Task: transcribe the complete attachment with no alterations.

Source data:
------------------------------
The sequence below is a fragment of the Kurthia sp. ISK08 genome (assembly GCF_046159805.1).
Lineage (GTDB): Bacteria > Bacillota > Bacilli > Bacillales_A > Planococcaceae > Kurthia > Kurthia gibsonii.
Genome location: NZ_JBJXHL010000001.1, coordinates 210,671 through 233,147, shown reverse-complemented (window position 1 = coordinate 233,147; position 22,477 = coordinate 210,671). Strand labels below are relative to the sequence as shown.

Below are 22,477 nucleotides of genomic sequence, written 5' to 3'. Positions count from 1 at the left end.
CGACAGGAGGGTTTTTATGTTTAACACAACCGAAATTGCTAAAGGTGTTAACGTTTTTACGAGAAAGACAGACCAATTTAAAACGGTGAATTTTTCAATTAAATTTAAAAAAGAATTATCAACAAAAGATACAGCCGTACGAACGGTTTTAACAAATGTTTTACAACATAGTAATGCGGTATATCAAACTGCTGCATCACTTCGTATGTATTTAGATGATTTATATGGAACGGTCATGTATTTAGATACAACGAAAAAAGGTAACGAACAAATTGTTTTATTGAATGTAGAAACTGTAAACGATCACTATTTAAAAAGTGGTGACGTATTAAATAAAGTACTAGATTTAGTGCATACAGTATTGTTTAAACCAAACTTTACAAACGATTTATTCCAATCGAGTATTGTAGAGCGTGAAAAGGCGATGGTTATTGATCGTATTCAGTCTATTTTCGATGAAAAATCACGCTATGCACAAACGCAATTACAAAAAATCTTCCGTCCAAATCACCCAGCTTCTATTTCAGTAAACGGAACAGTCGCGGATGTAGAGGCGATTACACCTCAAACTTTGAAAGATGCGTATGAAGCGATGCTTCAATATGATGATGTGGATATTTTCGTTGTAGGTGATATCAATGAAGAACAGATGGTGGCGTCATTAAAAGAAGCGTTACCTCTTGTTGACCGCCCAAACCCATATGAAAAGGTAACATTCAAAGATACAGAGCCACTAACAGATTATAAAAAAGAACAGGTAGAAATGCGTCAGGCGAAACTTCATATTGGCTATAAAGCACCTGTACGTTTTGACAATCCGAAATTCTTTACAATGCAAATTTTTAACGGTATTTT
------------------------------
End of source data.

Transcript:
The sequence below is a fragment of the Kurthia sp. ISK08 genome (assembly GCF_046159805.1).
Lineage (GTDB): Bacteria > Bacillota > Bacilli > Bacillales_A > Planococcaceae > Kurthia > Kurthia gibsonii.
Genome location: NZ_JBJXHL010000001.1, coordinates 210,671 through 233,147, shown reverse-complemented (window position 1 = coordinate 233,147; position 22,477 = coordinate 210,671). Strand labels below are relative to the sequence as shown.

Below are 22,477 nucleotides of genomic sequence, written 5' to 3'. Positions count from 1 at the left end.
CGACAGGAGGGTTTTTATGTTTAACACAACCGAAATTGCTAAAGGTGTTAACGTTTTTACGAGAAAGACAGACCAATTTAAAACGGTGAATTTTTCAATTAAATTTAAAAAAGAATTATCAACAAAAGATACAGCCGTACGAACGGTTTTAACAAATGTTTTACAACATAGTAATGCGGTATATCAAACTGCTGCATCACTTCGTATGTATTTAGATGATTTATATGGAACGGTCATGTATTTAGATACAACGAAAAAAGGTAACGAACAAATTGTTTTATTGAATGTAGAAACTGTAAACGATCACTATTTAAAAAGTGGTGACGTATTAAATAAAGTACTAGATTTAGTGCATACAGTATTGTTTAAACCAAACTTTACAAACGATTTATTCCAATCGAGTATTGTAGAGCGTGAAAAGGCGATGGTTATTGATCGTATTCAGTCTATTTTCGATGAAAAATCACGCTATGCACAAACGCAATTACAAAAAATCTTCCGTCCAAATCACCCAGCTTCTATTTCAGTAAACGGAACAGTCGCGGATGTAGAGGCGATTACACCTCAAACTTTGAAAGATGCGTATGAAGCGATGCTTCAATATGATGATGTGGATATTTTCGTTGTAGGTGATATCAATGAAGAACAGATGGTGGCGTCATTAAAAGAAGCGTTACCTCTTGTTGACCGCCCAAACCCATATGAAAAGGTAACATTCAAAGATACAGAGCCACTAACAGATTATAAAAAAGAACAGGTAGAAATGCGTCAGGCGAAACTTCATATTGGCTATAAAGCACCTGTACGTTTTGACAATCCGAAATTCTTTACAATGCAAATTTTTAACGGTATTTT